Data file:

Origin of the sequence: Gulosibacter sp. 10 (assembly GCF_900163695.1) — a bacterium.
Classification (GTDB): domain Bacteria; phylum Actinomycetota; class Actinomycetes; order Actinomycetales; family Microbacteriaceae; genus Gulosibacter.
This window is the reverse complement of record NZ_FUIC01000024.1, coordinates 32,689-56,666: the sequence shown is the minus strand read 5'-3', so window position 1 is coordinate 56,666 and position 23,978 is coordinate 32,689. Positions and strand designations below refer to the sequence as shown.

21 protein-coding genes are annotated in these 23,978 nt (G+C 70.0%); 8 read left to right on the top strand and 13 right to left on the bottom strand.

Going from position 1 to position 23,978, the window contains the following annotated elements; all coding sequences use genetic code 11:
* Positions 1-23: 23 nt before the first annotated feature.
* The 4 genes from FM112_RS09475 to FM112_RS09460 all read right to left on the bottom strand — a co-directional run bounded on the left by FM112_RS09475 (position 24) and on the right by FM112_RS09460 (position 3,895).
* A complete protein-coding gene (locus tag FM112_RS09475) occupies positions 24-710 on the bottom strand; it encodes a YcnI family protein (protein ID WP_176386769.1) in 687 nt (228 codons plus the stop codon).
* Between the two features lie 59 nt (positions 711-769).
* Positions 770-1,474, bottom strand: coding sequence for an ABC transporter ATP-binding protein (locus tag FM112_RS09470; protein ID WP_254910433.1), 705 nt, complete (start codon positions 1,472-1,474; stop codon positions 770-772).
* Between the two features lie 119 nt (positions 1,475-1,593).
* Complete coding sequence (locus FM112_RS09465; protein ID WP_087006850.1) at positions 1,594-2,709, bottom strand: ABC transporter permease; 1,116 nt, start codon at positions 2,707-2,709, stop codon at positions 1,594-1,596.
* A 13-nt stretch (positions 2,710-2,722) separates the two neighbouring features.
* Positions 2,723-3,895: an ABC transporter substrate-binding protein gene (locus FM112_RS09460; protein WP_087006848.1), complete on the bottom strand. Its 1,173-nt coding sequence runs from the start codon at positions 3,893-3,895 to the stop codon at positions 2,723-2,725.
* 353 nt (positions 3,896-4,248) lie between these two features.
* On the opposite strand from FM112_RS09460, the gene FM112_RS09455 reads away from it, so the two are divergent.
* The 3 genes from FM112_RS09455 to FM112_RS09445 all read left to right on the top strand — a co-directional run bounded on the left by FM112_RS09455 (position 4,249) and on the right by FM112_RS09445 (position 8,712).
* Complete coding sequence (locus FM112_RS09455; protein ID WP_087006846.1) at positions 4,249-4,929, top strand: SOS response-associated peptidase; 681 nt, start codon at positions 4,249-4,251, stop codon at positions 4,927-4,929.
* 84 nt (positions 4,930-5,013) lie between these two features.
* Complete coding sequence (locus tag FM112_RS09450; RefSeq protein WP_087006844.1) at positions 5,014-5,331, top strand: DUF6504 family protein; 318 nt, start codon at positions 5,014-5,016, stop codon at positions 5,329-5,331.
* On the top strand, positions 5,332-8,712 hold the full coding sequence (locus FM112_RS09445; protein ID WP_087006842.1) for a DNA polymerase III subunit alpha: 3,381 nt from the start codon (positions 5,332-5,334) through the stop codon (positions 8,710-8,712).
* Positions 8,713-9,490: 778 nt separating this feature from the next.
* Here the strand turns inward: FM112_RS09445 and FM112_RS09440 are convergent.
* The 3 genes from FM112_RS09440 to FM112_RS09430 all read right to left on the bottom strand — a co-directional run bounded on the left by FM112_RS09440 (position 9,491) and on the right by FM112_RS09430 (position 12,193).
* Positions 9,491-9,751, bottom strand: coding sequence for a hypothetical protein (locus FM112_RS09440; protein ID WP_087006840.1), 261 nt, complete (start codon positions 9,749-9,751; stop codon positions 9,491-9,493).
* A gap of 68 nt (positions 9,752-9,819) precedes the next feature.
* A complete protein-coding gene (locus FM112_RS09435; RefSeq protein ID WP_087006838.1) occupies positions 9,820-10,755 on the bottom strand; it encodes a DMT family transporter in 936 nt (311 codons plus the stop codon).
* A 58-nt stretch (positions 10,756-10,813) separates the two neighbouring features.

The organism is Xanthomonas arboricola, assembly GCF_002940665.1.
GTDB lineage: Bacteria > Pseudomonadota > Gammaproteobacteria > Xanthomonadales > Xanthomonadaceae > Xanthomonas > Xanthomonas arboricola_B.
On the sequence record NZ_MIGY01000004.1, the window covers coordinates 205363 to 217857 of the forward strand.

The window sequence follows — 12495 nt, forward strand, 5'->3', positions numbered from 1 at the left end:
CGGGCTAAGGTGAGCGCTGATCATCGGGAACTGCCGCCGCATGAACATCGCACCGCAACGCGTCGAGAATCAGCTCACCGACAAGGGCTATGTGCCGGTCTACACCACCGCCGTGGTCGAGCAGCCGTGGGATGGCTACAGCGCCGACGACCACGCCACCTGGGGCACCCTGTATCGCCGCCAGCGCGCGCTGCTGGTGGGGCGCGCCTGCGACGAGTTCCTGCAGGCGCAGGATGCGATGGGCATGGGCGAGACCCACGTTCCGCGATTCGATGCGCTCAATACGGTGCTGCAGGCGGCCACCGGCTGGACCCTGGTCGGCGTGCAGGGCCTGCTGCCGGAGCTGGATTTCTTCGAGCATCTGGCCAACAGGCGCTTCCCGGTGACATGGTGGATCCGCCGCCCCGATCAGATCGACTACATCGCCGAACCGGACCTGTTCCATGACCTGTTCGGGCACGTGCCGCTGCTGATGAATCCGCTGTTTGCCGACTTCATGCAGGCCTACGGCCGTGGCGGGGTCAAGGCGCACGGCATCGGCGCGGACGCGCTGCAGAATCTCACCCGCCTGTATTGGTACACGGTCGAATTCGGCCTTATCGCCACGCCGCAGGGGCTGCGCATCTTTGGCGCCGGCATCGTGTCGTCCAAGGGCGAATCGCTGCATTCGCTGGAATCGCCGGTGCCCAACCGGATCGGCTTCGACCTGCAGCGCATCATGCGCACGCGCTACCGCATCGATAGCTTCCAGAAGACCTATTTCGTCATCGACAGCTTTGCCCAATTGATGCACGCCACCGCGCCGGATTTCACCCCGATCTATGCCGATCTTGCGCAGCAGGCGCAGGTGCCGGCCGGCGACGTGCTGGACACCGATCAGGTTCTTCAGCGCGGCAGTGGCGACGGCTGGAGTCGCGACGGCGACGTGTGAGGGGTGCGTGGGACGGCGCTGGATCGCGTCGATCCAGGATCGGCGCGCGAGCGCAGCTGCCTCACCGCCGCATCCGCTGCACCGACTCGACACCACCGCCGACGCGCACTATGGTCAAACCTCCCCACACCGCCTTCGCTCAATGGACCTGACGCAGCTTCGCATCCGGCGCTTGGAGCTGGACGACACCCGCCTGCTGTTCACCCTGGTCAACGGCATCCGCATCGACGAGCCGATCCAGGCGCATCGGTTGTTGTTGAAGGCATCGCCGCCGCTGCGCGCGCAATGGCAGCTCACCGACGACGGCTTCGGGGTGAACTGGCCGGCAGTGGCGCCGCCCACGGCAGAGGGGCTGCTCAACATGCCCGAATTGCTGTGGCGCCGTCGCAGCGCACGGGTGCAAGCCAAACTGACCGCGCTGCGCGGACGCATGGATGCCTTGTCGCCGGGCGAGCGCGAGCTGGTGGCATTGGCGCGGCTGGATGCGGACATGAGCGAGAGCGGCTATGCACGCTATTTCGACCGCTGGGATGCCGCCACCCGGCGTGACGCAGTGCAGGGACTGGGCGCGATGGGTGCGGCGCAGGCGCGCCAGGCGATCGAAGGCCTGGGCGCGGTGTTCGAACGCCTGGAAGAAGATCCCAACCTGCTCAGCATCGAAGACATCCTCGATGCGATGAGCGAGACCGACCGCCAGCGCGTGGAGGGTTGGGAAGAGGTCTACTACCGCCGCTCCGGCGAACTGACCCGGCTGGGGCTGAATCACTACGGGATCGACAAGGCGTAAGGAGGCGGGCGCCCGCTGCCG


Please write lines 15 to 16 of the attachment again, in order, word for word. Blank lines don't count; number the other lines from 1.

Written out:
* 353 nt (positions 3,896-4,248) lie between these two features.
* On the opposite strand from FM112_RS09460, the gene FM112_RS09455 reads away from it, so the two are divergent.